Kasama received this debate unfolding within the movement in Atlanta. It mirrors debates happening everywhere: are NGO assumptions about organizing a basis upon which Occupy should continue itself? Are the police part of the 99%? Can collaborating with them help occupy? Take Back the Block offers a thorough and resounding “NO.”
“OOHA’s reliance on this model, most importantly, leaves behind so many people from dispossessed black and brown communities. Narrating these stories perpetuates a culture of victimization – not a culture of collective resistance. The message is always, “I did everything right, I was an upstanding member of society and then extenuating circumstances hit and I am in deep water.” The underlying logic: “good” people deserve housing- it is counter to the society we are fighting for that housing is a privilege, not a basic necessity that we must provide for each other. It is important that OOHA does more than proclaim that housing is a basic human right; w must always demonstrate that in our work as well. The “exceptionalism” of each case doesn’t demonstrate that.
A culture of collective resistance would be one which stresses the agency of communities to actively fight against the banks, the state that bailed them out while our bank accounts hit negative, and the police who enforce their will. When we victimize ourselves and then rely on enemy forces we are immediately weakening our position as active agents against our own oppression.”
OOHA DEFENDS THE COPS; WE DO NOT
The intention of this article is both to clarify our position on the police, and to engage in principled dialogue about tactics and strategy in the anti-eviction movement. Take Back the Block realizes that we have made some of the same mistakes that we now see in the movement. In order to build a strong movement, we must constantly examine ourselves and others, pushing each other forward always.
“Those who do not move, do not notice their chains,” wrote Rosa Luxemburg. The true nature of police, the enforcer of chains, is less clear for the majority of the population during low movement times. This has never been the case for black men, immigrants and homeless people who feel the clarity, the mandate of the cops every day through bruises on their bodies and the threat or experience of imprisonment. This wall was broken for a few months when a mostly white, disillusioned section of the population poured into underused parks that were quickly surrounded by police in cars, on motorcycles, on bikes and horses, with the single intent of crushing peaceful gatherings and encampments. While the police trampled on tents, waving batons and laughing at us for demanding jobs and healthcare, they left shoppers alone who were camped out on sidewalks all day and night to buy discount deals on Black Friday. The police force under the orders of the mayors could not maintain the façade of contradiction: their essential role is to keep us subjugated and intimidated and to protect the rule of the rich (despite the often referenced basic duties of police, like traffic control).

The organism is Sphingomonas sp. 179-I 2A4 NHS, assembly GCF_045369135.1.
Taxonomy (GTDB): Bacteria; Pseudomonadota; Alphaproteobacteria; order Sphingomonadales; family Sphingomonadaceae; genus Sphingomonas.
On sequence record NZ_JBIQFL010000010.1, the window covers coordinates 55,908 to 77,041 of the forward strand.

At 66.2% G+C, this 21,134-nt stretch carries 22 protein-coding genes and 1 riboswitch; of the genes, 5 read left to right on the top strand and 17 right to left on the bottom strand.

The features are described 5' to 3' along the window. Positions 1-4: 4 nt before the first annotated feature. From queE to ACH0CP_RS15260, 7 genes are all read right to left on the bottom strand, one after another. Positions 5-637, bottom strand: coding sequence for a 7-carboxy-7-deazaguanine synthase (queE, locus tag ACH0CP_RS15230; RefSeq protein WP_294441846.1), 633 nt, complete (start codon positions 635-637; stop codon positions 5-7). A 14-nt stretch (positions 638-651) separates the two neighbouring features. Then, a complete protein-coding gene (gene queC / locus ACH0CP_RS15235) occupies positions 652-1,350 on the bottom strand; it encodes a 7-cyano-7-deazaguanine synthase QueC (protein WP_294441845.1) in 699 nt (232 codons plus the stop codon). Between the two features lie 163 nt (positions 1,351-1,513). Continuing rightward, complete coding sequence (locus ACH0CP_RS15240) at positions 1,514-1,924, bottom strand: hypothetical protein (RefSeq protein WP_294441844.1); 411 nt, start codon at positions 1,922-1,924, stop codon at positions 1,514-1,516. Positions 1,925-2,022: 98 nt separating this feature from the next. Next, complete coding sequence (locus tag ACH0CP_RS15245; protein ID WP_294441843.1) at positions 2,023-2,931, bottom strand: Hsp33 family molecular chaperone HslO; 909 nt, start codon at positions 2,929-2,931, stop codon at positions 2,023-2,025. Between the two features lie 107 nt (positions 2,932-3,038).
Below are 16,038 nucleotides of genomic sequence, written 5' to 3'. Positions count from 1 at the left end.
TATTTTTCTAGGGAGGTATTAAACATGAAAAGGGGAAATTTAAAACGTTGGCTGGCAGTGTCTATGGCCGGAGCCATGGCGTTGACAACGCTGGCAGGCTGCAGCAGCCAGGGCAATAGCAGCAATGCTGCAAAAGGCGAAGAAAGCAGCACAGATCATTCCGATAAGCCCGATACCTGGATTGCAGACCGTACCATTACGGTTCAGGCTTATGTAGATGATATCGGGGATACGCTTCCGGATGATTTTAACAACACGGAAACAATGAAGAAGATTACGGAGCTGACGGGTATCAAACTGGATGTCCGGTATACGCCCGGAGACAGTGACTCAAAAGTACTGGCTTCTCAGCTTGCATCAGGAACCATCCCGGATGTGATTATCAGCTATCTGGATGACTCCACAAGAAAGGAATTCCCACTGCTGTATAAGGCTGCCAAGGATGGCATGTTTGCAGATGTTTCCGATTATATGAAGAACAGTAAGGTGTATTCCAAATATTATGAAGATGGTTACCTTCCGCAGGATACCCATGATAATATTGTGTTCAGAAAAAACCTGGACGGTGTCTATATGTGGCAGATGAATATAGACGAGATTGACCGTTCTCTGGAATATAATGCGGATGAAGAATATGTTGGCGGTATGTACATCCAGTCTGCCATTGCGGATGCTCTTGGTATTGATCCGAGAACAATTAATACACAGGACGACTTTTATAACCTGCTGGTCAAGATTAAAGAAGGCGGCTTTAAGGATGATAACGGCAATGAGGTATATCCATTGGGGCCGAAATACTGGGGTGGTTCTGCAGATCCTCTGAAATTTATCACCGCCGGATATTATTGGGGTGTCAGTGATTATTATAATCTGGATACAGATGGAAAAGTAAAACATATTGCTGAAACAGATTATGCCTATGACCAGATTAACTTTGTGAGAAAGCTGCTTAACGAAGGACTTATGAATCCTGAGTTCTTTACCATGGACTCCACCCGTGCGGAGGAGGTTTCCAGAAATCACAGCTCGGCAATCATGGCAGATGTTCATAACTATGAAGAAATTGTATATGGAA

While the newly active people in Occupy were painfully discovering the role of police, the Atlanta area police continued their killing spree of unarmed black youth. This led to frequent marches steaming with rage, pouring into the streets of downtown Atlanta, with chants ranging from “Fuck the police” to “Hey pigs, what do you say, how many kids have you killed today?!”. Joetavius Stafford, a 17-year-old high school student who was gunned down by police officers in a MARTA station on his way home from homecoming, was on everyone’s minds. Then there was Ariston Waiters, another unarmed youth, who was murdered by a police officer behind a shed, out of sight from witnesses. His family began to attend marches and rallies calling for justice, which they continue to do today, unwilling to be forgotten as another casualty of white supremacy. Personal experiences were creating an understanding across racial and class lines, obliging solidarity between the more privileged occupiers who were experiencing police repression for the first time and those that experience police terror daily.
Things in Atlanta exploded even more when news of Trayvon Martin’s murder reached the city. The Atlanta public packed out rallies again, speaking out against racism and police brutality. During these months, many Atlantans were openly disillusioned with the APD and the institution of policing. Though the diagnosis and solutions varied, many people were taking a stand. Some were standing up against police brutality or the racism of individual officers, and others were against police altogether. As the last remnants of the parks were cleaned out by police and the steam evaporated from the national popular demonstrations, most of us were forced to go back to normalized routines. The “moment’ of exposed contradictions–the small rupture of clarity we experienced–is now just a memory and we are still trying to make sense of it. The APD successfully broke up resistance and continues its murderous practice. Even the mildest reforms to humor the public haven’t been taken–APD has not fired its officers who were directly implicated in the high-profile murders, nor stopped their practices of harassing and targeting black and brown people.
How does Occupy Our Homes Atlanta (OOHA) tell a different story? Read the rest of this entry »